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Counties back pledges to scrap ‘arbitrary’ mayors for devo deals

County councils have welcomed the decision taken by the three main political parties to drop plans that would stop areas without a directly elected mayor asking for devolution deals.

In a statement released by the County Councils Network (CCN), the organisation said it fully supported the decision from the Conservatives, Labour and Lib Dems to not include the idea in their manifestos.

The CCN said that a requirement for devolved areas to have a directly elected mayor was “arbitrary, unnecessary, and unwanted by residents,” as they also promised to continue to push Whitehall for more powers for local regions.

Recently, it has been reported that the pace of devolution had slowed down, and the change in policy by the three parties will be seen as a step in the right direction for securing more devolution deals to the regions.

“CCN has long argued that the requirement for a directly elected mayor in devolution deals is arbitrary, unnecessary, and unwanted by county residents,” said director of the CCN, Simon Edwards. “CCN welcomes the three main parties dropping this requirement in each of their manifestos, which removes a major blockade in driving down powers to rural England.”

The CCN’s call also comes just after Labour claimed to be the “party of devolution,” as it announced its plans for the country it its manifesto.

And this will be a move that the CCN welcome, as Edwards asserted that the desire for devolution from county authorities was still strong.  “Despite debates becoming bogged down over governance in county areas, county authorities’ desire for ambitious devolution deals that bring fresh powers and funding to the heart of their local communities has never diminished,” he stated.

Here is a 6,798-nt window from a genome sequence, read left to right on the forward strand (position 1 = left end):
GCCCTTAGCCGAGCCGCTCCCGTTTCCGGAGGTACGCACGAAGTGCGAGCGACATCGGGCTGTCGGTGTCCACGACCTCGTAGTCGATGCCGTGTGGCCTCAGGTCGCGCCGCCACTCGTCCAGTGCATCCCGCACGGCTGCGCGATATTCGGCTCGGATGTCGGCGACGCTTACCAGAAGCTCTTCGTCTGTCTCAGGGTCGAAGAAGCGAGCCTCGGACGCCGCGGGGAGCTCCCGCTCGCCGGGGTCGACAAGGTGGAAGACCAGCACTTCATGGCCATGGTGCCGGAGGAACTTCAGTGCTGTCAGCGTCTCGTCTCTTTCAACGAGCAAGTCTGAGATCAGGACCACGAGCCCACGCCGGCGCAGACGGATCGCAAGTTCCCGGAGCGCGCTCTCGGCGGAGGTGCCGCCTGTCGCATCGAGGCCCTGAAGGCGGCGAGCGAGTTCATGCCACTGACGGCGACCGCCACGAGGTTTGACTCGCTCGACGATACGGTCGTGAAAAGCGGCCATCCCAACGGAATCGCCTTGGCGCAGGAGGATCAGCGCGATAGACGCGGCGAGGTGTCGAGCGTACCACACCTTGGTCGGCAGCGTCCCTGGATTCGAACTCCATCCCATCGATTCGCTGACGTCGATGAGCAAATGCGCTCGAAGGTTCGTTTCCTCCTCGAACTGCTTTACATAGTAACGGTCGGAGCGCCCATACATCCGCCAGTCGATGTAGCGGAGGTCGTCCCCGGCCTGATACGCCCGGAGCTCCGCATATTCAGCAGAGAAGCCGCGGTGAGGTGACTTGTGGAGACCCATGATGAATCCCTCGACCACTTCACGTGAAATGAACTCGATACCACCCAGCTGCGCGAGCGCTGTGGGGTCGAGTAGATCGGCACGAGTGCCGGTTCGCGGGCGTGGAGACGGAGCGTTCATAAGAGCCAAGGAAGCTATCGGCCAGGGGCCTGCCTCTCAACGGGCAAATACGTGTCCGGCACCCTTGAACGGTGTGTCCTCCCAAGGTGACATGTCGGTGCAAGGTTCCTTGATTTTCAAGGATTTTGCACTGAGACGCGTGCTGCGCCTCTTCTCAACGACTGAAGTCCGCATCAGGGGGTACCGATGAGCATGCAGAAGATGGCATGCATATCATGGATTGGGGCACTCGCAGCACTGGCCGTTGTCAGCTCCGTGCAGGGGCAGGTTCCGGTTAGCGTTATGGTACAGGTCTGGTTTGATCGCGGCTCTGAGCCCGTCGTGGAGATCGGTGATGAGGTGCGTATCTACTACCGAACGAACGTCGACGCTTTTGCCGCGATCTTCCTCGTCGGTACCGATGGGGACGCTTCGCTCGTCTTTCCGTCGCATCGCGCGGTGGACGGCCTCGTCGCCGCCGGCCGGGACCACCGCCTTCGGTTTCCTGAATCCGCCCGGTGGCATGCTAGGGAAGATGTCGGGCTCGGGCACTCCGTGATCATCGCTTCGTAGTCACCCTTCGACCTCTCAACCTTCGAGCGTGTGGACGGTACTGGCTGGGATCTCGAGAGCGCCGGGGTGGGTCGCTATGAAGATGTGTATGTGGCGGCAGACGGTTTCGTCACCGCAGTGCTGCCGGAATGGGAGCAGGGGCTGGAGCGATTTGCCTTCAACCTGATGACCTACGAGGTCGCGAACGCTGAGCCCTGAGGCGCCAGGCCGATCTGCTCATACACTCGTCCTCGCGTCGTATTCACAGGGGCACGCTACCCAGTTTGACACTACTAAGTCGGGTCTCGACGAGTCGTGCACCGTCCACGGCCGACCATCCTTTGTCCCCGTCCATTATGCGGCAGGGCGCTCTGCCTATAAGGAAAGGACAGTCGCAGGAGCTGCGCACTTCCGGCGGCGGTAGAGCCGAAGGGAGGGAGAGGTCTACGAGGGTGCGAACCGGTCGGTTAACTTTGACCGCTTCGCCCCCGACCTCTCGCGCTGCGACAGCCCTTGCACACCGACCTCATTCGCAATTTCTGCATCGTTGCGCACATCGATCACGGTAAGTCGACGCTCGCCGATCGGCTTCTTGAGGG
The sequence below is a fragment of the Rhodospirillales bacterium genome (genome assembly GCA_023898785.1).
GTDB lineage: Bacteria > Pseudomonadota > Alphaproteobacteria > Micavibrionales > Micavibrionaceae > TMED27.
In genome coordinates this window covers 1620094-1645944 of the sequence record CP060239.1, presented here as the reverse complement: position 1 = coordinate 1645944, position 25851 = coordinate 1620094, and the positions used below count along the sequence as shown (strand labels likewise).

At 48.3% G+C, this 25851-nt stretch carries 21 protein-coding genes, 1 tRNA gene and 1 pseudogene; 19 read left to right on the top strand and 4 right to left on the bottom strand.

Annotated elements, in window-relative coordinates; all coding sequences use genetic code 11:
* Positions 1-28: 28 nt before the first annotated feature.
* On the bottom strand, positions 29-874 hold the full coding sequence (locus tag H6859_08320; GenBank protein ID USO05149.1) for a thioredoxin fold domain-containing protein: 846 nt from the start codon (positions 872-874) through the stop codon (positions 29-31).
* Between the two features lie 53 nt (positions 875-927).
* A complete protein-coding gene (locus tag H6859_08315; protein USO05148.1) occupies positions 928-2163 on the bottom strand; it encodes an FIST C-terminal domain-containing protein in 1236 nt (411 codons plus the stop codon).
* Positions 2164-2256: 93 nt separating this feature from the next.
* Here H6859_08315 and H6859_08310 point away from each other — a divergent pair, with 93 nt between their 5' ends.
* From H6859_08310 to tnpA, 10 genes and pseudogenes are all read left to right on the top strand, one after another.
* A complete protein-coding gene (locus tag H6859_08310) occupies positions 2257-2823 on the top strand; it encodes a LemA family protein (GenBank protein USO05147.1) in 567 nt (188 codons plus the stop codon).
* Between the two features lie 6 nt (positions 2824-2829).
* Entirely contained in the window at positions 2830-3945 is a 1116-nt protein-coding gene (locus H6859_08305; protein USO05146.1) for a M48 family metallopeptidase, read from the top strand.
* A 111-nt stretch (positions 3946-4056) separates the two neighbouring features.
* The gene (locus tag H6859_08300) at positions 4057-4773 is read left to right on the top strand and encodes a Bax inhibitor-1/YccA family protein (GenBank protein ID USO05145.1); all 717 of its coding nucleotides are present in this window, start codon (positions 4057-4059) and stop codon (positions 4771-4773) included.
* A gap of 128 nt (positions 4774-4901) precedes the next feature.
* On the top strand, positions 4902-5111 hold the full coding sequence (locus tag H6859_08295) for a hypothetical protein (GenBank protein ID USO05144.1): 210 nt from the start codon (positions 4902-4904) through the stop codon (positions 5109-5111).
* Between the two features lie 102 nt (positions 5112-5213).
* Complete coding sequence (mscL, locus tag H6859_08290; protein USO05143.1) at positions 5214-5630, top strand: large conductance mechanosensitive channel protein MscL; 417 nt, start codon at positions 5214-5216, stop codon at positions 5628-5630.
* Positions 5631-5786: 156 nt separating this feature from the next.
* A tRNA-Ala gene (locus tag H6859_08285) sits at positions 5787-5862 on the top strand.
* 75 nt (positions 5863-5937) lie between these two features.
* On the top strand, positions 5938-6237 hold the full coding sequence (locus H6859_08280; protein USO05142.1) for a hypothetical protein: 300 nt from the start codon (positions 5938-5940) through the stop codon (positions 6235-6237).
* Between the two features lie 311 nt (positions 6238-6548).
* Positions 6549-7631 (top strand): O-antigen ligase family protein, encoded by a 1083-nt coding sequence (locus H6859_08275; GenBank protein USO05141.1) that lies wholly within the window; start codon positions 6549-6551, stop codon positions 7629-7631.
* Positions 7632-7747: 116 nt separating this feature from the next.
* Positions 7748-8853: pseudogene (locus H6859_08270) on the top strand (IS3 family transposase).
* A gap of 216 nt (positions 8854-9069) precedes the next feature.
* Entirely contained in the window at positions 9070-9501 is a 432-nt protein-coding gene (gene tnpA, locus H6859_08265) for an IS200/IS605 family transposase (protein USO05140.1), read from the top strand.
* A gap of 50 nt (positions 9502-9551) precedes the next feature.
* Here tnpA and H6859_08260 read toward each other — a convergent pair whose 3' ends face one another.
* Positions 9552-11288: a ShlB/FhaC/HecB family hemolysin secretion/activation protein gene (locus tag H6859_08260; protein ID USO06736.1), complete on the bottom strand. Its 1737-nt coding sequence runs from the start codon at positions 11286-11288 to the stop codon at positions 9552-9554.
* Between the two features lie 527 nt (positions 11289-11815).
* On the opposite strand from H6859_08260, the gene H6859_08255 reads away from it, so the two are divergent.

But the CCN said it supported plans laid out in the Conservative manifesto for devolution. “Importantly, the Conservative manifesto has committed to an open and transparent framework for devolution, which CCN has long called for,” he explained.

“Our members look forward to working with whichever government is in charge on a new chapter for devolution that genuinely empowers England’s counties based on the strong local leadership and county geographies already in place.”

Edwards added that the CCN also supported the three main parties’ commitment to address local government funding concerns, adding “we will continue to advocate a fairer funding deal for counties, based on current and future demand for services”.

And following the metro mayors being elected into office earlier this month, a number of the leaders announced their leadership teams last week, including the West Midlands and Cambridgeshire and Peterborough mayors.

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